American Academy of Actuaries Underscores Position: Severing Individual Mandate from Market Reforms Will Lead to Adverse Selection

March 27, 2012

WASHINGTON (March 27, 2012) – The American Academy of Actuaries today  reiterated its position on the issue of severability stated in its amicus curiae filing as the U.S. Supreme Court prepares to hear oral arguments on whether, in the Patient Protection and Affordable Care Act (PPACA), the guaranteed-issue and community-rating provisions can be severed from the Act’s individual mandate.

In its January 27 amicus brief, the Academy informed the Court that, “However the Court rules on the constitutionality of the individual-mandate provision … the guaranteed-issue and community-rating provisions should stand or fall together with it.”  This judgment stems from the fundamental actuarial perspective that, “… in order for the community-rating and guaranteed-issue provisions in the Act to operate as intended, they must be paired with an effective mechanism to ensure broad participation in the health-insurance market, such as an individual mandate.”

During consideration of the health reform legislation, the Academy urged Congress and the administration to include, along with any market reforms, mechanisms that would ensure enrollee participation. From an actuarial perspective, for insurance markets to be viable, they must attract a broad cross-section of risks.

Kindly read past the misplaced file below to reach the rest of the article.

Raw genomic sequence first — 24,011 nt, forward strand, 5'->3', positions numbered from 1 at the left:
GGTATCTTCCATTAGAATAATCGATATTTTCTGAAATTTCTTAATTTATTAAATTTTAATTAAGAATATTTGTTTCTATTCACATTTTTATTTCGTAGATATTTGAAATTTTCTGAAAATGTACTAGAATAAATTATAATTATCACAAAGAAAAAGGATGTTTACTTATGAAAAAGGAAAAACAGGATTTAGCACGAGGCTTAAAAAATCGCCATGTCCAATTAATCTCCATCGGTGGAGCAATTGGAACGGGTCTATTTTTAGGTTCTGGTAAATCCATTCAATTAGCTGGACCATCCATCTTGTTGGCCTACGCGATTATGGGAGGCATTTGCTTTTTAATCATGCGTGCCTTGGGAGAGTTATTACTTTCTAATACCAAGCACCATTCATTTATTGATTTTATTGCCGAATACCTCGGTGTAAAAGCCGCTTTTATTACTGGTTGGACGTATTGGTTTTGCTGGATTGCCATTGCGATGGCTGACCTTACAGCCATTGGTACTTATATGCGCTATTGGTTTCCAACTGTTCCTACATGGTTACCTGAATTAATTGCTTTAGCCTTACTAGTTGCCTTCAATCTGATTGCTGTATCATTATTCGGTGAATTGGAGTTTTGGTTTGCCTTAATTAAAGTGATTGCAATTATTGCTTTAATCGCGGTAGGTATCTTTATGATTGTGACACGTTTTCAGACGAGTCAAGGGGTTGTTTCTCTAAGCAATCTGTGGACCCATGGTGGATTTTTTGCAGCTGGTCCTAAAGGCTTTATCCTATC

See the Academy’s amicus brief:

The American Academy of Actuaries is a nonpartisan professional association that represents actuaries in the United States on public policy issues. The Academy is not taking a position on the law itself, on the constitutionality of the mandate, or if the mandate is severable from any provisions in the law other than those related to guaranteed-issue and community-rating.  


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The American Academy of Actuaries is a 17,000-member professional association whose mission is to serve the public and the U.S. actuarial profession. The Academy assists public policymakers on all levels by providing leadership, objective expertise, and actuarial advice on risk and financial security issues. The Academy also sets qualification, practice, and professionalism standards for actuaries in the United States.